Dunsmore: World Islam

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(Host) The resignation of the pope has raised the attention of the mass media on the Roman Catholic Church – for the moment. But it has also prompted commentator and veteran ABC News foreign correspondent Barrie Dunsmore to reflect on just how much more of a factor than Catholicism Islam has become in shaping events of our world.

(Dunsmore) Recently nearly a hundred Shiite Muslims were
killed in a bombing attack in Pakistan near the Afghanistan
border. This week there’s been a new wave of bombings of Shias in
Iraq. And in Syria, the civil
war  continues with 60,000 Syrians
now believed killed.

While this is a political struggle between the forty year
dictatorship of the Assad family and those who wish to be free of its despotic
rule. But, it should be noted that much of this civil war can now be
directly related to the dispute between Sunni and Shiite Muslims – a conflict
that dates from the 7th century over the method by which the prophet
Mohammed’s successors should be chosen.

There are ethnic, economic and political differences in
Syria to be sure. But at this stage
of the fighting, it mainly boils down to religion. The Assad’s are Alawites, a
somewhat mystical 9th century off-shoot of the Shiite sect. They make
up only 12% of Syrians.  By contrast
about 75% of Syrians are Sunnis. There are some religious lines that are
blurred.  But it’s
largely sectarian differences between Sunnis and Shiites which now fuel
this civil war. And it’s a conflict made more complex because
Syria’s neighbors are directly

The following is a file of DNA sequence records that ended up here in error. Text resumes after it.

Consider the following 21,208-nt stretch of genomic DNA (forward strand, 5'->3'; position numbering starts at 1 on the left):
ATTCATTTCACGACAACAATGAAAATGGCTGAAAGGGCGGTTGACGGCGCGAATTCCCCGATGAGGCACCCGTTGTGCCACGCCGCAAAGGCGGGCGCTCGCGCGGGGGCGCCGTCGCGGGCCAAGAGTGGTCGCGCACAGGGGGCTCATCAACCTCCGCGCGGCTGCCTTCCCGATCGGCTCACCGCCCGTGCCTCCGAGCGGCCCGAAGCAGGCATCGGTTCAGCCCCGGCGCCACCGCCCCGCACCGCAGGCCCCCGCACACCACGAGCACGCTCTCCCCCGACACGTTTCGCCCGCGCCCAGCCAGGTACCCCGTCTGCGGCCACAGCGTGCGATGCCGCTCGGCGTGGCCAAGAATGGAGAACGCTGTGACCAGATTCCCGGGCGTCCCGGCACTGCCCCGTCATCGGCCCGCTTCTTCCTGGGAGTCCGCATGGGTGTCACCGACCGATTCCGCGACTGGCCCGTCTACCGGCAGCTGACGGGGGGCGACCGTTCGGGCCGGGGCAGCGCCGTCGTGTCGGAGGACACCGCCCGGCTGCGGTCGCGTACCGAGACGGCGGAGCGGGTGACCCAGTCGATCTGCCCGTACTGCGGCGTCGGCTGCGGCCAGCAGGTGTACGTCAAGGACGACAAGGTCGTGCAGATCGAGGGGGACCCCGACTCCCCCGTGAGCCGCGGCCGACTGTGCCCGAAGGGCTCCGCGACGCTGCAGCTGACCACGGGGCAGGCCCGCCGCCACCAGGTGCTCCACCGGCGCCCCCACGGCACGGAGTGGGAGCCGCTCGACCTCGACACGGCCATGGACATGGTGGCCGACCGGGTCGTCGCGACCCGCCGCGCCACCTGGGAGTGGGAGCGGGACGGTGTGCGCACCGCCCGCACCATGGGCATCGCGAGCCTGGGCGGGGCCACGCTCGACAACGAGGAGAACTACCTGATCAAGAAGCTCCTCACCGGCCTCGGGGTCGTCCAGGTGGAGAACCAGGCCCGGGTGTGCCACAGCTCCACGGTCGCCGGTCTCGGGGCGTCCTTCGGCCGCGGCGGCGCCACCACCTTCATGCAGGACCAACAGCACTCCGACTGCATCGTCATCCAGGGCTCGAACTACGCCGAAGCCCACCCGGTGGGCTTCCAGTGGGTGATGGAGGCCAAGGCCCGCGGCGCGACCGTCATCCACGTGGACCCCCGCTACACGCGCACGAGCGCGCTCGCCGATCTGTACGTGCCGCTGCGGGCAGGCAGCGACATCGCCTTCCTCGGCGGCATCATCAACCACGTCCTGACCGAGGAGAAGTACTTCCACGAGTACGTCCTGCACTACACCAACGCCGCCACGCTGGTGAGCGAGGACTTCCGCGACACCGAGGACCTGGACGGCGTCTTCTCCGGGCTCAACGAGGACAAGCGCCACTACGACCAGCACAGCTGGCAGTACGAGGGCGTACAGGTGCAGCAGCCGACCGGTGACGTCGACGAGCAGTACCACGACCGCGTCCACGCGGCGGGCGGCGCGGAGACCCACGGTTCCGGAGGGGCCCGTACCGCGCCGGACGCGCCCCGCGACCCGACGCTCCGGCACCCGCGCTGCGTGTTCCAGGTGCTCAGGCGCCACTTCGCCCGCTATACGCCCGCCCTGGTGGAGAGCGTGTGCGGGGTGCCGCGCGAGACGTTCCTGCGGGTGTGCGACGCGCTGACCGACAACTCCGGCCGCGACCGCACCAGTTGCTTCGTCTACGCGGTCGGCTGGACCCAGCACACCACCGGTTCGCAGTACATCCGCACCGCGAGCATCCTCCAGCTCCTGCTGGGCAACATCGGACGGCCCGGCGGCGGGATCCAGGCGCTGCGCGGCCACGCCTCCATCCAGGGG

interfering to protect their stakes in the event the Assad regime ends-or

Over the centuries Sunni Muslims became the majority
Islamic sect and the most dominant, while the Shiites evolved as the least
politically powerful and the poorest. But that dynamic changed with the 1979
Iranian revolution when the Shah was overthrown and replaced by a Shiite

When Israel invaded Lebanon in the early 1980’s, that gave
Iran an excuse to intervene too. In
came its Revolutionary Guard which proceeded to organize Lebanese Shiites under
the banner of Hezbollah, the Party of God, into a significant political and
military force, That’s also when Iran and Syria cemented their current three
decade alliance.

When the United
States invaded Iraq in 2003 it overthrew the Sunni dictator
Saddam Hussein, who was Iran’s most significant enemy. Today
Shiites control the government of Iraq and Iran enjoys unprecedented influence

Many analysts believe Iran’s aspirations to become a
nuclear power is not to wipe out Israel – which given Israel’s own
nuclear arsenal would be suicidal for the mullahs of Tehran. In this analysis
what Iran really wants is to expand Shiite
influence while challenging Sunni ruled Saudi Arabia,
which as the keeper of Islam’s Holy Places is the acknowledged Muslim power
in the region.

It’s been credibly reported that America’s main concern about Iran getting the bomb is that it would prompt the
Saudis and perhaps the religious Sunnis of Egypt,
to try to go nuclear as well.

That would make the world a far more dangerous place-
because both the Sunni’s and the Shiites have militant, fundamentalist wings.
And these extremists are evidently willing to use any means to
return Islam to the glory days – of the Middle

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